Saturday, October 25, 2003

Mystic River

*No spoilers* Almost a very good movie. More noir than I'd expected. Two major flaws though. The baseball equivalent would be a towering shot, hit in the bottom of the ninth, down by three runs, with the bases loaded, that looks good off the bat but hooks way, way foul. Then the batter strikes out swinging at eye-high 95 mile per hour gas.

First, it was wholly predictable, to the point that I not only knew what was going to happen but exactly what the characters were going say -- even how the scene would be shot, what the camera angle would be. I was saying dialogue along with the characters just to prove I could. "When was the last time I saw Dave Boyle? The last time I saw Dave Boyle was in back window of a car driving down this very street ..." Penn and I solemnly intoned those lines simultaneously. It shouldn't be so easy. And, no, I haven't read the book and hadn't read any spoilers.

The second flaw was even more damaging, what was supposed to (I think) be the moral underpinning of the film, a sort of hard-boiled cynicism, was really nothing more than hypocrisy. I'm all for the hard-boiled cynicism. I think Eastwood maybe even thought that was what he was serving up, but that wasn't cynicism. If realism is "when a strong kid fights a weaker kid, the stronger kid will almost always win," and cyncism is "the strong kid, knowing this, will intimidate and pick fights with weaker kids," then what Mystic River says is: "well, I know it's wrong for the stronger kid to beat up the weaker kid but if he feels bad about it after for a little while then, hey, he is the stronger kid after all and boys will be boys!" I have to be vague to keep the no spoiler promise, but if the movie had just been 'the guy does the bad thing, gets away with it, feels a little remorse, then gets over it,' then fine -- I don't need the scales to balance and for everyone to get what's coming to them; the world doesn't always work that way. What I can't abide is for the storyteller to take the bad guy's side against the other guy and make out like the other guy maybe is better having been done over by the bad guy. He's not.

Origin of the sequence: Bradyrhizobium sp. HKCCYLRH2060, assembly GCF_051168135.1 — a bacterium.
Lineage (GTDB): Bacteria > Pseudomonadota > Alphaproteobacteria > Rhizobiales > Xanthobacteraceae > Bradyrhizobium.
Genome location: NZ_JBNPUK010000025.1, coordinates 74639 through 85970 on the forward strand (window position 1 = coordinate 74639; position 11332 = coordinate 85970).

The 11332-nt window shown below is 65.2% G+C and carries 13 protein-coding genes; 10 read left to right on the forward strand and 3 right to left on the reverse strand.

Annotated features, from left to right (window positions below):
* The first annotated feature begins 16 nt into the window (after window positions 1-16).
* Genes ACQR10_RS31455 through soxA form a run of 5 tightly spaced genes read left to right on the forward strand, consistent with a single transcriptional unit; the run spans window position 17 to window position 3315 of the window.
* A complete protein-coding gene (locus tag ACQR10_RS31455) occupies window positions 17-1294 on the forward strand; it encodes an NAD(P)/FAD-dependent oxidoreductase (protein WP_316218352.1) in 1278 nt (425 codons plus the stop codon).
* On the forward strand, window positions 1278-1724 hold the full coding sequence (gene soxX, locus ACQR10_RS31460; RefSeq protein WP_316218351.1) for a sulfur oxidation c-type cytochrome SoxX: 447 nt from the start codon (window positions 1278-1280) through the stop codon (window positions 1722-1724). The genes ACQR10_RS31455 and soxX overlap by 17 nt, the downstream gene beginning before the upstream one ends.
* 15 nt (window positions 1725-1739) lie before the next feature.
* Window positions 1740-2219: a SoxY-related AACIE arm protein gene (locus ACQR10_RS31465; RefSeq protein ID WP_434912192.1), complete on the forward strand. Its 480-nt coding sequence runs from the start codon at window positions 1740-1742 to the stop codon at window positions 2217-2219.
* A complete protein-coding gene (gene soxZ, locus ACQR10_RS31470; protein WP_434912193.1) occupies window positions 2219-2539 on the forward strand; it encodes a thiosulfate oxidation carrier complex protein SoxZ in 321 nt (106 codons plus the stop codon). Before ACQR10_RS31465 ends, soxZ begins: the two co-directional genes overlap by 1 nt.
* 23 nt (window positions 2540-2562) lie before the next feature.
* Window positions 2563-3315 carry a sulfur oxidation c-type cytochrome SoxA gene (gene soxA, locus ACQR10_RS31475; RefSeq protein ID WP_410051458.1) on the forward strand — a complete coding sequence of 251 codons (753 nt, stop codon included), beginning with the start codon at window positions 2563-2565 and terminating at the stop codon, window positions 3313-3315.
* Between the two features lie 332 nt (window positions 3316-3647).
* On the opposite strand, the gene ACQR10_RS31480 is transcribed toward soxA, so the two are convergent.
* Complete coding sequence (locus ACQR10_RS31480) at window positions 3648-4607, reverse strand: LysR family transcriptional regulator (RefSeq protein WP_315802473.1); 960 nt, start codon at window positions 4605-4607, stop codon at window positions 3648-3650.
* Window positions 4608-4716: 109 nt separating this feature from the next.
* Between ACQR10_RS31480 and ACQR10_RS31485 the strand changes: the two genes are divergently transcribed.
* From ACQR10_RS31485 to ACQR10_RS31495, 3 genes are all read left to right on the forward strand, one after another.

Even though I've slacked off the metareviewing, I can't turn off the bullshit detector; so, I feel obliged to point out Stephanie Zacharek's review at Salon is full of holes. Eastwood inventing a new subgenre of noir? Hardly. And she's reading an awful lot between the lines (that isn't there) when she concludes the fake cops who abduct the Dave character at the beginning of the movie are able to deduce that the Dave kid is somehow more vulnerable than Jimmy or Sean. It wasn't that at all, it's just that he was the only one that didn't live on the same block, so of course he's the only one they can plausibly lure into their car by telling him they're going to drive him home. And the assertion "it's Penn's Jimmy we feel the most for..."? Whoa, did she not watch the end. Maybe if she left when I felt the movie should've ended that would make sense, but not after sitting through that wrong note of an epilogue. Zacharek also fails to critique the movie's other less glaring missteps: that somehow both cops would've failed to listen to the 911 tape as soon as it was available to them, the disjointed ineffectiveness of the Bacon character's subplot, Penn's dogged insistence on doing DeNiro impersonations, that it's too easy to figure out what really happened, which undermines the second half of the film's ham-fisted attempts to convince the audience that an obviously innocent character might be the guilty party. Now that I think about it, that last thing irks me more. It's all aired out, they've given us motive, opportunity, evidence, the whole shebang, then immediately try to convince us we should think something else by waving their hands in front our face, mumbling some freaky nonsense, and turning the nozzle on the smoke machine so it's blowing up our ass. I don't vote Republican, I'm not falling for that.

Still, I'd recommend the movie as a matinee or a rental, because you can see where, if Eastwood had any real moral sense, he might've been able to craft a damn fine film noir.
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